Massachusetts single-family home sales declined year-over-year in February 2023, the 20th consecutive month, the Massachusetts Association of Realtors (MAR) reported on March 20, 2023.
In June 2021, home sales soared by 30 percent but have fallen each month since MAR data indicates. February is typically a slow month for sales, but homebuyers only bought 1,899 houses, a 20 percent dip. Over the last five years, there hasn’t been any month with fewer than 2,000 homes sold in Massachusetts until last month.
Condominium sales were up 7 percent in November 2021 but have since fallen for 15 consecutive months. Homebuyers purchased only 877 condos in February. The last time sales fell below 1,000 units in any month was in February 2018 (971).
Housing Inventory in Massachusetts
Demand for homes is not the reason for the decline in sales. The reason is inventory, which remains historically low.
The number of single-family homes for sale dropped 17 percent to 3,401. The decline comes after inventory rose for four straight months year over year.
About six months of inventory is considered a balanced market between home buyers and sellers. Despite some gains in MAR’s “months supply of inventory,” there was slightly less than a month of single-family supply in February.
There were about five weeks of condominium inventory. Single-family and condo supply reached about two months in September 2022 and October 2022 but has fallen since.
Massachusetts Home Prices
The median price of a single-family home rose 4 percent in February to $520,000 from $500,000 in February 2022. The median price rose less than 2 percent in December and was flat in January. Through February, the median price rose about 2 percent compared to the first two months of 2022.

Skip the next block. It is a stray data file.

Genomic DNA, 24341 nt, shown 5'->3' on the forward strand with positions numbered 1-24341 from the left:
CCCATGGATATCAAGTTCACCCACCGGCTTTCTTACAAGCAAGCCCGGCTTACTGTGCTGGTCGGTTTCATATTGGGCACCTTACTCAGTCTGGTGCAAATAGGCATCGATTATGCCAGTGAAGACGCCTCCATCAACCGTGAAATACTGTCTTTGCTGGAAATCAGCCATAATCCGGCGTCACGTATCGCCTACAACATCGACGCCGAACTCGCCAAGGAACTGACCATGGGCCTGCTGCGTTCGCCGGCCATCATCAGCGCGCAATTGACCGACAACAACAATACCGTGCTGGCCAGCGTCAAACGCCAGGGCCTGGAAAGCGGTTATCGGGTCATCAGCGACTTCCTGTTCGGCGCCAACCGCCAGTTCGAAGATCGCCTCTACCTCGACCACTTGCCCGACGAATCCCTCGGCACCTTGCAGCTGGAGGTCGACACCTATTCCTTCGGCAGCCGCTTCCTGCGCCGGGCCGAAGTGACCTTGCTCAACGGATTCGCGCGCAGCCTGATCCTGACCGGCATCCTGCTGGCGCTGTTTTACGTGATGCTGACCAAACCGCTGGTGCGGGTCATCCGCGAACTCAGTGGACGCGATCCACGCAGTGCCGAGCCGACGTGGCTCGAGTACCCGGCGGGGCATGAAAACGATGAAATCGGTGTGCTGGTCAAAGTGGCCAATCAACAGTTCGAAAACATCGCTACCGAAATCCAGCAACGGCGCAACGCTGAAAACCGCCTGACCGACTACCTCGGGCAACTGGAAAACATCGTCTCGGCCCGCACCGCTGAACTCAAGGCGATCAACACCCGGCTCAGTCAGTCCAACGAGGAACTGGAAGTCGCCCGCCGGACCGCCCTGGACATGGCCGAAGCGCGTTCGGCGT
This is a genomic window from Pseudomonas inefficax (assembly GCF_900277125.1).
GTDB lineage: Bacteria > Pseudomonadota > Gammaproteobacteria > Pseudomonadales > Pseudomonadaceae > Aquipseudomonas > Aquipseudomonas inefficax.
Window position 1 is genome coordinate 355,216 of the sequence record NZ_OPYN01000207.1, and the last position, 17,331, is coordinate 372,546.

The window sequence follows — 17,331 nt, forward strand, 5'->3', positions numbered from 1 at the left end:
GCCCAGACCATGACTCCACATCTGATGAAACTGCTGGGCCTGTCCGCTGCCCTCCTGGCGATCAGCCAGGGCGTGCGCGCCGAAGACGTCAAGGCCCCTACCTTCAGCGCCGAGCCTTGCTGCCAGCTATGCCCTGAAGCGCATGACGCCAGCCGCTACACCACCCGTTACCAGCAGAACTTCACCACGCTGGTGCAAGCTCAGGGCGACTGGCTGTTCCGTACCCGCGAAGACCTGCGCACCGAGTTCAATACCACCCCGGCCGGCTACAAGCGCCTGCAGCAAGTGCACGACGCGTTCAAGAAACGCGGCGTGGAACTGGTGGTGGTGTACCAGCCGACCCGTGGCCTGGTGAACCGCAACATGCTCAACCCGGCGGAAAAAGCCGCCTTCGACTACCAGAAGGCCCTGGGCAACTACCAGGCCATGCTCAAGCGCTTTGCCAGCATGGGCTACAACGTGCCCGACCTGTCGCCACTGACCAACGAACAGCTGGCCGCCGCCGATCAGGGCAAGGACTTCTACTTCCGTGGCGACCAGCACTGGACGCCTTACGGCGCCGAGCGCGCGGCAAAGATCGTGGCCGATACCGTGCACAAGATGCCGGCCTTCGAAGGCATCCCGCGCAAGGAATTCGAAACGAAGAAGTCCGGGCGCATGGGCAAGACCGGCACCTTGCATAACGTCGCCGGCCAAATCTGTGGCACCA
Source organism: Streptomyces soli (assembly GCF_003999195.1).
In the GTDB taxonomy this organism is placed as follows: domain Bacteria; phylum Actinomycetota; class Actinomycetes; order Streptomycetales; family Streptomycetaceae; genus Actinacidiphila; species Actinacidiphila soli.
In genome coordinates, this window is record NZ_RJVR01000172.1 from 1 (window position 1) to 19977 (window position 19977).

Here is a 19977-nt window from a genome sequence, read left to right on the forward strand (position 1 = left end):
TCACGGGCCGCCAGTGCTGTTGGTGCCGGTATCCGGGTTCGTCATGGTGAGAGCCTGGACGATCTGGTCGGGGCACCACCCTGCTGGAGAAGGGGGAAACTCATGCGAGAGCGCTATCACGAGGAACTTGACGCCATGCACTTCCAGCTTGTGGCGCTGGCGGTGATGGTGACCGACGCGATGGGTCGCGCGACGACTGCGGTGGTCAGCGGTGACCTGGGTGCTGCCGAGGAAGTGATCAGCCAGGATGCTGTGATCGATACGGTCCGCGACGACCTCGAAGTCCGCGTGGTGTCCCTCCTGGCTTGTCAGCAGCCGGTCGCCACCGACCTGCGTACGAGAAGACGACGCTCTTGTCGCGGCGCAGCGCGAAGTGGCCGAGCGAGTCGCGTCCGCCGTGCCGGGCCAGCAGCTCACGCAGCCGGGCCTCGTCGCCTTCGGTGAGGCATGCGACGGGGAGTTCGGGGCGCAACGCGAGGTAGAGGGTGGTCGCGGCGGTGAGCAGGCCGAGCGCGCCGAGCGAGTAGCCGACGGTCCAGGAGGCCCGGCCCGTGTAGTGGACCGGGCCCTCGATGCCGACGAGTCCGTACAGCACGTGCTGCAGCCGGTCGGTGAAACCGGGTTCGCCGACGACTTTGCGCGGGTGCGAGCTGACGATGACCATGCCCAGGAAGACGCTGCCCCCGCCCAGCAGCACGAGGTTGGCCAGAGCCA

The median condo price rose just over 2 percent in February to $465,000 from $454,425 in February 2022. Compared to the first two months of 2022, condominium prices rose 6 percent to $480,000 through February.
Homebuyers paid, on average, 97 percent of the original listing price in February compared to 102 percent in February 2022 for single-family homes. Condominium buyers paid 97 percent of the original listing price, down from 101 percent in February 2022.
Housing Affordability in Massachusetts
According to MAR’s Housing Affordability Index, single-family and condominium homes were less affordable in February than in January. The index measures affordability based on median household income, median home price, and prevailing interest rates. A higher number means greater affordability. For example, an index of 105 means the median household income is 105 percent of what is needed to qualify for a median-priced home with current interest rates.
Single-family home affordability improved each month slightly from September 2022 (54) through January 2023 (62). The index fell to 60 in February, meaning the median household is only 60 percent of what is needed to buy a home. Condo affordability was down 22 percent year over year in February but improved to 68 on the index from 65 in January.
With home prices continuing to rise and interest nearly twice the percentage a year ago, Massachusetts homebuyers likely will continue with affordability in the coming months.
Mortgage Interest Rates Decline Again
Freddie Mac’s Primary Mortgage Market Survey revealed that the 30-year, fixed-rate mortgage loan averaged 6.42 percent for the week ending March 23, 2023, down from the previous week’s 6.60 percent. Mortgage rates continued to slide down as financial market concerns arose over the last two weeks. A year ago, the 30-year note averaged 4.42 percent.